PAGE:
Harvey’s film “A Lion in Winter” was up for several Academy Awards, including Best Picture, Best Director for Harvey, and Best Actress for Katharine Hepburn. However, Hepburn chose to stay home in New York rather than attend the ceremony because, as Harvey put it, she didn’t like awards ceremonies.
And as luck would have it, she won.
“I called her that night and I said: You’ve won!” Harvey recalled. “And she said, ‘Oh, for God’s sake, I’m asleep—just put it in a parcel and send it to me.’”
Harvey continued, “Eight or nine years later, I was at her apartment in New York for dinner and she was looking in her cabinet for chocolates, or something, and there it was, still wrapped. It hadn’t even been engraved.”
Harvey is still amused by the story, and said he sympathized with Hepburn’s point of view.
“She though all the other nominees were just as wonderful as she was,” he said.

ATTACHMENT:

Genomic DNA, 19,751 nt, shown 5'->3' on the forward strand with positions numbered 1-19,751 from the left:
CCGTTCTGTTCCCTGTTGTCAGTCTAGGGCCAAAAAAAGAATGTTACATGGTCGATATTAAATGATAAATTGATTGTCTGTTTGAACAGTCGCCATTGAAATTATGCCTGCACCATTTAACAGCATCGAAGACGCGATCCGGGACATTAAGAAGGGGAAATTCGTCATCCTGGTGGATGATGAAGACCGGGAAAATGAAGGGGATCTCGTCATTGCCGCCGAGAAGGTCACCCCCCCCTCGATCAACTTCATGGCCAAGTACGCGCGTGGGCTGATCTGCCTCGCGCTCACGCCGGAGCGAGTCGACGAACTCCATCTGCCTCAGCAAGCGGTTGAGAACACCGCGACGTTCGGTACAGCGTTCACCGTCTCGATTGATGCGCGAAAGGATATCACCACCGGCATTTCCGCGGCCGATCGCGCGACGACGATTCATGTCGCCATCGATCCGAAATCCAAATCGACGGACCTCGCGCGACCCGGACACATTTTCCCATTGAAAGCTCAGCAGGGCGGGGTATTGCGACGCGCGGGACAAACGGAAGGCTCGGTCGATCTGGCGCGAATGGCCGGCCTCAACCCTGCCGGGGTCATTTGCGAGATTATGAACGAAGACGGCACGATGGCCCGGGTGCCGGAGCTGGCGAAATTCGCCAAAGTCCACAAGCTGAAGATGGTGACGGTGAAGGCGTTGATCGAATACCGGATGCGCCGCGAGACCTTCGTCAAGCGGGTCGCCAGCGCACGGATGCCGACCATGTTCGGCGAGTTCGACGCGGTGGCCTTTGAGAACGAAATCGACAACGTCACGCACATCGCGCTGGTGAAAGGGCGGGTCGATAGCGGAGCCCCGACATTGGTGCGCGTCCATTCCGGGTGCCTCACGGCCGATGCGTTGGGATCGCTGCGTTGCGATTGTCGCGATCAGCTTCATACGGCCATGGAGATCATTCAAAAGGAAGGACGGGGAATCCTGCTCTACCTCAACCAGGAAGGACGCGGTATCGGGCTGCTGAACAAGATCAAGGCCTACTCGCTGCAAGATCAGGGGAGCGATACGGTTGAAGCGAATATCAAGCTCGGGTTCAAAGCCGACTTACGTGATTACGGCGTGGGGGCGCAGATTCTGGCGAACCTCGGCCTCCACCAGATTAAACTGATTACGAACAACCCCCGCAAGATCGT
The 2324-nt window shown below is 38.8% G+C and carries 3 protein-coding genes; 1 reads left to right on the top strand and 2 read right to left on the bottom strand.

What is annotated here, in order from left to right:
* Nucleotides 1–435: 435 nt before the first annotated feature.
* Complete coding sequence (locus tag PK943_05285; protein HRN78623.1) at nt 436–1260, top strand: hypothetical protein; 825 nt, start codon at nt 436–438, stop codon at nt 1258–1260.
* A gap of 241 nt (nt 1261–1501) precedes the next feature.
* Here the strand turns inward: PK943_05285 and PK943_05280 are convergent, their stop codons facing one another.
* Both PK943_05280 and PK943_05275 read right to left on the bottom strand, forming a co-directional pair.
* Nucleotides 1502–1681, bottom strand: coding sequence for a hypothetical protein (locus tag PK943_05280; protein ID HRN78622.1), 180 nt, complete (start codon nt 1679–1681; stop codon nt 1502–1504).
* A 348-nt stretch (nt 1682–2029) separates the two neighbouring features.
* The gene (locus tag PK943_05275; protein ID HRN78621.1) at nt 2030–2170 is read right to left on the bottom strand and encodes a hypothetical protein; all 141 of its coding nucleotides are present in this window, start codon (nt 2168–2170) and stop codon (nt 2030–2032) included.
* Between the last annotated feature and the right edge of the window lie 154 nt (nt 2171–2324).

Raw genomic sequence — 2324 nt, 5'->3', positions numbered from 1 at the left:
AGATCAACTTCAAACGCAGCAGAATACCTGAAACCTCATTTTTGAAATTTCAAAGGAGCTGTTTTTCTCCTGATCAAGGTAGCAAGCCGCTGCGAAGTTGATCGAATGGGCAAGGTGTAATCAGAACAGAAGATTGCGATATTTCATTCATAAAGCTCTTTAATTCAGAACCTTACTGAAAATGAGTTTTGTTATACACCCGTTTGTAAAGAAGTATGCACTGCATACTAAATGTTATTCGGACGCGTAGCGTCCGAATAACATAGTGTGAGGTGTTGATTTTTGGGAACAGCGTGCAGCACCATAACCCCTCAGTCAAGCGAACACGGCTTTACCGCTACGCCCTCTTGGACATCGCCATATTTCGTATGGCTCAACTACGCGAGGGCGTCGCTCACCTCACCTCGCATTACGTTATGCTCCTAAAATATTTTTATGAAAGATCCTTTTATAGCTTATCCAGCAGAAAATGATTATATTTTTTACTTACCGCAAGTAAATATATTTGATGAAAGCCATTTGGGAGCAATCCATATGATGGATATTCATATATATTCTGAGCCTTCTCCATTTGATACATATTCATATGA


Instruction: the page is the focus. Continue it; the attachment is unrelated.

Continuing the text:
As for this year’s Best Picture contenders, Harvey said they’re all great films. “Being nominated is a pretty good honor in itself,” he said.
By law he’s not allowed to reveal what his pick for top honors would be. But, Harvey did say one of his favorite films this year was also “The King’s Speech.” For what it’s worth.
The Bay Street Theatre will be broadcasting the show live on Sunday, February 27, beginning with Joan Rivers’ annual red carpet commentary at 6:30 p.m. There will be raffles, champagne specials and a cash bar. Entrance is free.